Background & aims: This study investigated if long-term treatment with high-dose mesalamine reduces the risk of clinical relapse of Crohn's disease after surgical resection.
Methods: In a prospective, randomized, double-blind, multicenter study, 4 g of mesalamine (Pentasa; Ferring A/S, Vanlose, Denmark) daily was compared with placebo in 318 patients. Treatment was started within 10 days after resective surgery and continued for 18 months. Primary outcome parameter was clinical relapse as defined by an increase in Crohn's Disease Activity Index, reoperation, septic complication, or newly developed fistula. Risk factors for recurrence were prospectively defined to be analyzed in a stepwise proportional hazards model.
Results: Cumulative relapse rates (+/-SE) after 18 months were 24.5% +/- 3.6% and 31.4% +/- 3.7% in the mesalamine (n = 152) and placebo (n = 166) groups, respectively (P = 0.10, log-rank test, 1-sided). Retrospective analysis showed a significantly reduced relapse rate with mesalamine only in a subgroup of patients with isolated small bowel disease (n = 124; 21.8% +/- 5.6% vs. 39.7% +/- 6.1%; P = 0.02, log-rank test). Probability of relapse was predominantly influenced by the duration of disease (P = 0.0006) and steroid intake before surgery (additional risk, P = 0.0003).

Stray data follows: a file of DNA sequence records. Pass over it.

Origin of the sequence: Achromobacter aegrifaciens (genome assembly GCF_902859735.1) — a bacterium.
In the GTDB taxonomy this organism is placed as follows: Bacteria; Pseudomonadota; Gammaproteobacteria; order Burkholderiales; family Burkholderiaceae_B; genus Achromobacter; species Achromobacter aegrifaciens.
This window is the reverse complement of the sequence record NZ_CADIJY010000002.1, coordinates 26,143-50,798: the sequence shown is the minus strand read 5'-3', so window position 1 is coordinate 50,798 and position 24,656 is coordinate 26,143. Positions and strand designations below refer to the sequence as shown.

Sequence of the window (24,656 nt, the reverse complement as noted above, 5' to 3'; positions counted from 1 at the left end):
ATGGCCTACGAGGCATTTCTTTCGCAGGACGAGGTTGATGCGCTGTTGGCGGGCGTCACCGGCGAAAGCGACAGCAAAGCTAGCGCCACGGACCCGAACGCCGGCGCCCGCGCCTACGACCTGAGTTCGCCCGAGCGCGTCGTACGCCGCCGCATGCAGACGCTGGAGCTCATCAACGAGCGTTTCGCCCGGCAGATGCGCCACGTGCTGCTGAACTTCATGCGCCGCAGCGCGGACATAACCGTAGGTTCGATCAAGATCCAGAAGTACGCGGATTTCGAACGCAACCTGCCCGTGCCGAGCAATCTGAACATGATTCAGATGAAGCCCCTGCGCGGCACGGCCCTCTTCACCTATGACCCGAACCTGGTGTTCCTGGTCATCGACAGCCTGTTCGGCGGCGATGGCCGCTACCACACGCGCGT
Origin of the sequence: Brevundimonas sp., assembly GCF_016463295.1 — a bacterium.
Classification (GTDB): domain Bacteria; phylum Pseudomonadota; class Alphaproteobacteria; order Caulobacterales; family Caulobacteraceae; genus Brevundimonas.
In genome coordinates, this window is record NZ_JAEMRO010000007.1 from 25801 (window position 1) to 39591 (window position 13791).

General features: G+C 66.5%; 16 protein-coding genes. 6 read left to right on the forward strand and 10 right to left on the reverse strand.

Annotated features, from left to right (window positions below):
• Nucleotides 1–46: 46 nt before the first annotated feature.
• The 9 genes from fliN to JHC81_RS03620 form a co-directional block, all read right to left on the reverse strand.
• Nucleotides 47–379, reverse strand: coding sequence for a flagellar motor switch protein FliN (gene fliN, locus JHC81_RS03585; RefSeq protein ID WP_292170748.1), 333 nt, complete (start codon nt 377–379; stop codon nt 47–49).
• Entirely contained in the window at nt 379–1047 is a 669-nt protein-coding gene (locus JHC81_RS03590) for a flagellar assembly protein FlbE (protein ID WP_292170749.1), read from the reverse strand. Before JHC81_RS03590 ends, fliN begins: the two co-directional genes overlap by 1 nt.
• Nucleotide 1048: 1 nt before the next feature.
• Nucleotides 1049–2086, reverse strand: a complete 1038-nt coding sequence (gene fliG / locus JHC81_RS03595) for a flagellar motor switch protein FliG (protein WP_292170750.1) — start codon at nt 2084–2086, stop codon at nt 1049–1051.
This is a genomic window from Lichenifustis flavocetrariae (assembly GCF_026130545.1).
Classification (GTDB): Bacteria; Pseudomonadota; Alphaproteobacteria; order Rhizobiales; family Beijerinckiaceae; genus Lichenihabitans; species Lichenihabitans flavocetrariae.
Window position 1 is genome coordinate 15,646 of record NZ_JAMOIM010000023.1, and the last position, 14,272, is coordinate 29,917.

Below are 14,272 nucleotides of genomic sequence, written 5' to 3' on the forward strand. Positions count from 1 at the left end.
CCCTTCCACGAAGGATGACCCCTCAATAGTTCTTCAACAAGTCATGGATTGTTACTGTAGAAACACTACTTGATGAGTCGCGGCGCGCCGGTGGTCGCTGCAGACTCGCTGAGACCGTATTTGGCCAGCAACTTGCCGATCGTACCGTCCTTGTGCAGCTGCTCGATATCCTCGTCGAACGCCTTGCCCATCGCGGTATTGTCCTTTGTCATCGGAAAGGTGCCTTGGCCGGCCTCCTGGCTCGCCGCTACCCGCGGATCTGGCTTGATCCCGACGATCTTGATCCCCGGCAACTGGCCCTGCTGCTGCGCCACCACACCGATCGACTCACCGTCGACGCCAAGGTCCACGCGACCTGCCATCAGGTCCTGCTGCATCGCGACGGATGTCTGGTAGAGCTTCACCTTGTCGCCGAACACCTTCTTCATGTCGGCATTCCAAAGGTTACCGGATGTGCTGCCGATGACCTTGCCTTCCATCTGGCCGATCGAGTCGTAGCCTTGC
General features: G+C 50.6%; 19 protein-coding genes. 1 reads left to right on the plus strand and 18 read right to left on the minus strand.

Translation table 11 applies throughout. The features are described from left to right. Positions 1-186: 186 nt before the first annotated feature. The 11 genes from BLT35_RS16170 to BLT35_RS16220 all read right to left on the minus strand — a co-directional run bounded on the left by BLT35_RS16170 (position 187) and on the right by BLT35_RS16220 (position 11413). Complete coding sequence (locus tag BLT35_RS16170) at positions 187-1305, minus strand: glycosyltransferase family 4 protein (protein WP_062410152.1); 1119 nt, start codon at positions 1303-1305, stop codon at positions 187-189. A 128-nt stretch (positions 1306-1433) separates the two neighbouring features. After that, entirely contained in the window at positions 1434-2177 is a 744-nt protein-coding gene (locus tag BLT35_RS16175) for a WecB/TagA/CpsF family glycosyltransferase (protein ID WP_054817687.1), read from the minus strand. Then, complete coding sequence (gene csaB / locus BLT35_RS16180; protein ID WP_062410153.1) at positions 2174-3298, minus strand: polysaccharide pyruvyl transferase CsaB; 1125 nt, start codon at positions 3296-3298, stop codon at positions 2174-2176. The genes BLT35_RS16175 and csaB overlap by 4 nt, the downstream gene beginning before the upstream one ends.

Conclusions: Eighteen months of mesalamine, 4 g daily, did not significantly affect the postoperative course of Crohn's disease. Some relapse-preventing effect was found in patients with isolated small bowel disease.